the optimizer determining a hit ratio as the number of pages present in the active zone memory relative to the total number of page accesses during the operations of the subject business entity.
Description
RELATED APPLICATION(S)

This application claims the benefit of U.S. Provisional Application No. 60/142,313 filed Jul. 2, 1999, the entire teachings of which are incorporated herein by reference.

BACKGROUND OF THE INVENTION

For the last twenty years, a tremendous amount of investments have been lost due to unsuccessful projects in different sectors of activity that are highly dependent on information systems. For the majority of these projects the main reason is the absence of predictive capability that might help early enough to prevent later on a performance crisis.

Much of the software development is performed on an ad hoc basis or at least in a customizing approach. Typically there are no feedback loops close to the design stage to prevent ultimate substandard results in the final product, e.g. an information system.

SUMMARY OF THE INVENTION

The present invention fills the gap of the prior art and helps the information system designer to predict the performance of his/her design and to modify the design to fit a predefined performance level. A quantitative iterative process is used to modify the information system design to achieve a desired performance level.

The present invention is formed of two parts. The first part establishes the base for a model-based architecture information system. In the information system architecture model, decisions are based on quantitative as well as qualitative evaluations of architecture options and on the limits associated with different alternatives.

The second part is directed to the mathematical process that assists the information system designer, in general, and the database administrator in particular, in experimenting and evaluating the different options to build efficient, scalable, optimal throughput and optimal cost information systems. It also solves one of the most difficult problems in information systems architecture that concerns the multi-layer memories management.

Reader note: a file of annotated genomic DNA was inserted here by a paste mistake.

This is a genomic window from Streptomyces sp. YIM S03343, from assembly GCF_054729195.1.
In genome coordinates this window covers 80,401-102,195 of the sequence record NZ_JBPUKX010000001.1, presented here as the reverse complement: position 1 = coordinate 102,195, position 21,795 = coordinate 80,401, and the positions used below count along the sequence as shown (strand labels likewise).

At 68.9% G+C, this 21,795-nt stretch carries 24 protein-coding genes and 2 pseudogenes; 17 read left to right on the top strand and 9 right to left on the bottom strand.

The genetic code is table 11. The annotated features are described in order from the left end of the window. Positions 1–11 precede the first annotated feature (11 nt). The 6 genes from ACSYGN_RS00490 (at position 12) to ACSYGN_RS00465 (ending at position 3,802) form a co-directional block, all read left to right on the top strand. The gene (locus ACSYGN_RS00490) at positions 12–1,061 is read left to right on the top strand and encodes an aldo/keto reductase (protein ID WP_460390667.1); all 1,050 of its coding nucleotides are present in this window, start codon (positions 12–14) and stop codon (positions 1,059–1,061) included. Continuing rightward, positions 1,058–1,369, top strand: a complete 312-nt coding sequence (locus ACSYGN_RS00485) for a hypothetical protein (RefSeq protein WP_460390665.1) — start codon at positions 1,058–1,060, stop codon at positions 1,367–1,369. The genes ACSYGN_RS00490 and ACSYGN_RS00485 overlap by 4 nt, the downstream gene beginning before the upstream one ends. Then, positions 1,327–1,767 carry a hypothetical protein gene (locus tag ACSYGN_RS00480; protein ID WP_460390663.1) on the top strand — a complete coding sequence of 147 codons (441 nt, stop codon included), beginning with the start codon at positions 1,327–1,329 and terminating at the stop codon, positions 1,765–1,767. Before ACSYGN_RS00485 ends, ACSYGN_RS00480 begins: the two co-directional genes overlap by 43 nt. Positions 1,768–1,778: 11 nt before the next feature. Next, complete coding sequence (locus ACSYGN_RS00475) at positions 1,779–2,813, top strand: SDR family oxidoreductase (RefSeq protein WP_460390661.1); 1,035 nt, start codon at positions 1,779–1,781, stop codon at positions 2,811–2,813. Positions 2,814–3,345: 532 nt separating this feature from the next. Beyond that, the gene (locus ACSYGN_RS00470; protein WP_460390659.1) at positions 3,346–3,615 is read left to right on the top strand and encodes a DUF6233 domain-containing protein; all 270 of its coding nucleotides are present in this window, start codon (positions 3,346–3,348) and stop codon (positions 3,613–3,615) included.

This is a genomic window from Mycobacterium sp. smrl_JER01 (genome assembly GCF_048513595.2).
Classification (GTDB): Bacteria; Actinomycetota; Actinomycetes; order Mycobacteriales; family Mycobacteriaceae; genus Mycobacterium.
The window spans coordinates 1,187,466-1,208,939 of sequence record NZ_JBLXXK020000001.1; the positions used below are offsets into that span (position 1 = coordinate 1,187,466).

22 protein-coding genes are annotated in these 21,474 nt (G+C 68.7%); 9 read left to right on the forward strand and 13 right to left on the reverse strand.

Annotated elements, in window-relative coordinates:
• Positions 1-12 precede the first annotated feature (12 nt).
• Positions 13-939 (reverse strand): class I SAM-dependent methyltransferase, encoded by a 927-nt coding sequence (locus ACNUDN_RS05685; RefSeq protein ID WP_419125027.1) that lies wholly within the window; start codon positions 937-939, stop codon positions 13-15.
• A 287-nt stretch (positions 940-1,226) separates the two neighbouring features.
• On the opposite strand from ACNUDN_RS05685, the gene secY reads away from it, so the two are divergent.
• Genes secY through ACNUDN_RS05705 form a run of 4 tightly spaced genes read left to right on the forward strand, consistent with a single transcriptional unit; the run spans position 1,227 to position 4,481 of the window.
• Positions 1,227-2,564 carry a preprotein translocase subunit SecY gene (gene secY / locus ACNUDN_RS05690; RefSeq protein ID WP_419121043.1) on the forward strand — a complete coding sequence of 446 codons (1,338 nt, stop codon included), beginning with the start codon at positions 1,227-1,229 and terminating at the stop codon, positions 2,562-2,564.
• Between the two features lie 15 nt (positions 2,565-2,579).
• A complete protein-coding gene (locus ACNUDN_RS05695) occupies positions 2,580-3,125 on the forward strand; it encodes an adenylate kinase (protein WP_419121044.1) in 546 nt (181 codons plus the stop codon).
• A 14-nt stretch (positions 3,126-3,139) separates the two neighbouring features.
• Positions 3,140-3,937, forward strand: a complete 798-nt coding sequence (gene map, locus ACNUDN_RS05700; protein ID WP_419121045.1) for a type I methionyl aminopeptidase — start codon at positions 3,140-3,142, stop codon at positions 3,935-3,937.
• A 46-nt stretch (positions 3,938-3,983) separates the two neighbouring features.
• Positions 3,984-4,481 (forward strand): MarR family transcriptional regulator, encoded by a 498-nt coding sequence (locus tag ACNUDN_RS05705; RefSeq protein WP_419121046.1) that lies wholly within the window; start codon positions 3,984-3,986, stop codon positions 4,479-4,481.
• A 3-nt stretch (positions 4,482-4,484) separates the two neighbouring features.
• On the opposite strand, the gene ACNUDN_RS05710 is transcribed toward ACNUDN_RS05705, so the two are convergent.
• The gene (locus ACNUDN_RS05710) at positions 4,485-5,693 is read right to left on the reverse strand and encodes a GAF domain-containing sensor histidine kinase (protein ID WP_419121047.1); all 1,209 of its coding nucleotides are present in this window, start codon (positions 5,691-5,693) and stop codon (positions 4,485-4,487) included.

The two parts of the preferred embodiment represent complementary pieces of the same exercise. The present invention targets a new approach that allows a smooth translation of a business need into a data model that helps the designer to determine early in the construction life cycle, the efficiency of the proposed (target) information system.

Accordingly, the present invention presents an original process to help designers of new performance critical information systems architectures to apply an analytical and mathematical approach for efficient and predictable numerical evaluations. The evaluation process covers (i) a discovery analysis to define the optimal selections of design scenarios, (ii) a sensitivity analysis to help the selection among different options, (iii) the project management to optimize the use of resources, and finally (iv) a stress analysis to determine the limits of the new systems.